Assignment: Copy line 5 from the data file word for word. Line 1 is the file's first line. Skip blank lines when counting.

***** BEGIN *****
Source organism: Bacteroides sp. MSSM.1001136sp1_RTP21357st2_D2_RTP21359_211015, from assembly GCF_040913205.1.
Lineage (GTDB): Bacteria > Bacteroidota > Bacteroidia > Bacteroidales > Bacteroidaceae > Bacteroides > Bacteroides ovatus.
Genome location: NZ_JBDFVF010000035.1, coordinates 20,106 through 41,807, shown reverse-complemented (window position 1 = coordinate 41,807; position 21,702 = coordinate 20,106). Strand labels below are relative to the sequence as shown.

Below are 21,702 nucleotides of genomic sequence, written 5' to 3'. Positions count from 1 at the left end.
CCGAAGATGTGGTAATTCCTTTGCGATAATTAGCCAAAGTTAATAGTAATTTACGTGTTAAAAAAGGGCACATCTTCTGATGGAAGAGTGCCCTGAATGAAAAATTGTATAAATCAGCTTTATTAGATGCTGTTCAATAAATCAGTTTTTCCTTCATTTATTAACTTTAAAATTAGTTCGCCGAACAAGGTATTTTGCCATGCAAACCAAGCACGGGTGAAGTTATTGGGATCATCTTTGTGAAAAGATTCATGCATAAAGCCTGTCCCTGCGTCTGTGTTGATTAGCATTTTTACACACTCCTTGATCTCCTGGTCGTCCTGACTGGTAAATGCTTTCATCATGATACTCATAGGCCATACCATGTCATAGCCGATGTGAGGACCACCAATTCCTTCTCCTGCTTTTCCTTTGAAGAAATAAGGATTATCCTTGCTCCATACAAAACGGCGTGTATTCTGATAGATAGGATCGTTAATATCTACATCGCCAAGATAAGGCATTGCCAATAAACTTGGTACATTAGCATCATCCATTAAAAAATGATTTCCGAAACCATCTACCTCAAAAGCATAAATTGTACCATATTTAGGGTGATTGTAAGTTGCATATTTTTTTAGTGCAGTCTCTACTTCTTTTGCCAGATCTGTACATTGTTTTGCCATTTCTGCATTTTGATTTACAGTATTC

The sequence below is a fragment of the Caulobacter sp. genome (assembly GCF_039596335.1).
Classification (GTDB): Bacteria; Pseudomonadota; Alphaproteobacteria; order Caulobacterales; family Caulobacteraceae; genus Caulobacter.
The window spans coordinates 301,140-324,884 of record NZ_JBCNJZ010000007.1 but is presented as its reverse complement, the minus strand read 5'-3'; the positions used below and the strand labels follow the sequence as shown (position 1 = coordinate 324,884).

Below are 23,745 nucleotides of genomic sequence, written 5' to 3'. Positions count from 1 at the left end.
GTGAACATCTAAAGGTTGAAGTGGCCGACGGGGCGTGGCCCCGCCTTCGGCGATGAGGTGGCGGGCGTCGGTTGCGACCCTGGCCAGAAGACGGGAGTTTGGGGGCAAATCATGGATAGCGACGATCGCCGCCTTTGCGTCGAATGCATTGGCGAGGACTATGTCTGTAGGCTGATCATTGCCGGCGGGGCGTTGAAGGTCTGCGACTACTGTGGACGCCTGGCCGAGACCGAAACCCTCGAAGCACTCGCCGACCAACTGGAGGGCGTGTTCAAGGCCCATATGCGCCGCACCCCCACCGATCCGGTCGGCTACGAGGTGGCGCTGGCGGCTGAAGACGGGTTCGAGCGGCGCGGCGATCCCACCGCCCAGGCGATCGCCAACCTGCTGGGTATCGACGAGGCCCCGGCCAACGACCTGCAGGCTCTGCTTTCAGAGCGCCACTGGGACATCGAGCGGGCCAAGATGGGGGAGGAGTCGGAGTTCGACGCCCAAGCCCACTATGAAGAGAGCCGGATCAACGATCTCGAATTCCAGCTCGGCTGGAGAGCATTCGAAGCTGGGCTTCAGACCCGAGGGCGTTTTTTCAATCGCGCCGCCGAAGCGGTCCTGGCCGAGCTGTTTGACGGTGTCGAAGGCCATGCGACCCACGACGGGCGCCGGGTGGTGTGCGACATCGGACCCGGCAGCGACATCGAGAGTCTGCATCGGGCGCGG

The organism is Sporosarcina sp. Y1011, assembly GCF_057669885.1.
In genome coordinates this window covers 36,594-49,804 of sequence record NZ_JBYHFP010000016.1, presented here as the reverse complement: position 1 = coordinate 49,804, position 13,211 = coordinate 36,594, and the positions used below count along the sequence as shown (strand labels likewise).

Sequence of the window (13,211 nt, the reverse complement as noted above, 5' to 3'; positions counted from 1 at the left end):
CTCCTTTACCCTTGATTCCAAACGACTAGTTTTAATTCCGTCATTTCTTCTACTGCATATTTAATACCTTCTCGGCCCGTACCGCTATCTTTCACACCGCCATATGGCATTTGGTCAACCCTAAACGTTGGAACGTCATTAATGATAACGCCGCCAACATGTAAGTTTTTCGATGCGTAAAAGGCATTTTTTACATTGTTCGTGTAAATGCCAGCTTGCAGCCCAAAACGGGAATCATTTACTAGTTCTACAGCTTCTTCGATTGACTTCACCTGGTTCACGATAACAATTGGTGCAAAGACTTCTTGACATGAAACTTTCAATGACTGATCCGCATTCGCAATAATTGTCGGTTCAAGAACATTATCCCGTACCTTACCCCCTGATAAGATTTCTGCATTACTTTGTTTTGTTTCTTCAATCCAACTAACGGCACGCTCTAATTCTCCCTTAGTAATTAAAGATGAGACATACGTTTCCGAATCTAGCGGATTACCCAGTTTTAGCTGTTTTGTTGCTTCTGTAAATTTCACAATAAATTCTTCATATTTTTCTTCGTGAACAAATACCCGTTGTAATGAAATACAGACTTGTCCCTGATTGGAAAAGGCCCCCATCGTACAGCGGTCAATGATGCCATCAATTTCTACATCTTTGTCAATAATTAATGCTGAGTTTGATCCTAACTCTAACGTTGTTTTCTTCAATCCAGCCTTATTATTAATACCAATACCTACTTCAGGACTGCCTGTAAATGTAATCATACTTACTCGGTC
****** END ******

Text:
CCGAAGATGTGGTAATTCCTTTGCGATAATTAGCCAAAGTTAATAGTAATTTACGTGTTAAAAAAGGGCACATCTTCTGATGGAAGAGTGCCCTGAATGAAAAATTGTATAAATCAGCTTTATTAGATGCTGTTCAATAAATCAGTTTTTCCTTCATTTATTAACTTTAAAATTAGTTCGCCGAACAAGGTATTTTGCCATGCAAACCAAGCACGGGTGAAGTTATTGGGATCATCTTTGTGAAAAGATTCATGCATAAAGCCTGTCCCTGCGTCTGTGTTGATTAGCATTTTTACACACTCCTTGATCTCCTGGTCGTCCTGACTGGTAAATGCTTTCATCATGATACTCATAGGCCATACCATGTCATAGCCGATGTGAGGACCACCAATTCCTTCTCCTGCTTTTCCTTTGAAGAAATAAGGATTATCCTTGCTCCATACAAAACGGCGTGTATTCTGATAGATAGGATCGTTAATATCTACATCGCCAAGATAAGGCATTGCCAATAAACTTGGTACATTAGCATCATCCATTAAAAAATGATTTCCGAAACCATCTACCTCAAAAGCATAAATTGTACCATATTTAGGGTGATTGTAAGTTGCATATTTTTTTAGTGCAGTCTCTACTTCTTTTGCCAGATCTGTACATTGTTTTGCCATTTCTGCATTTTGATTTACAGTATTC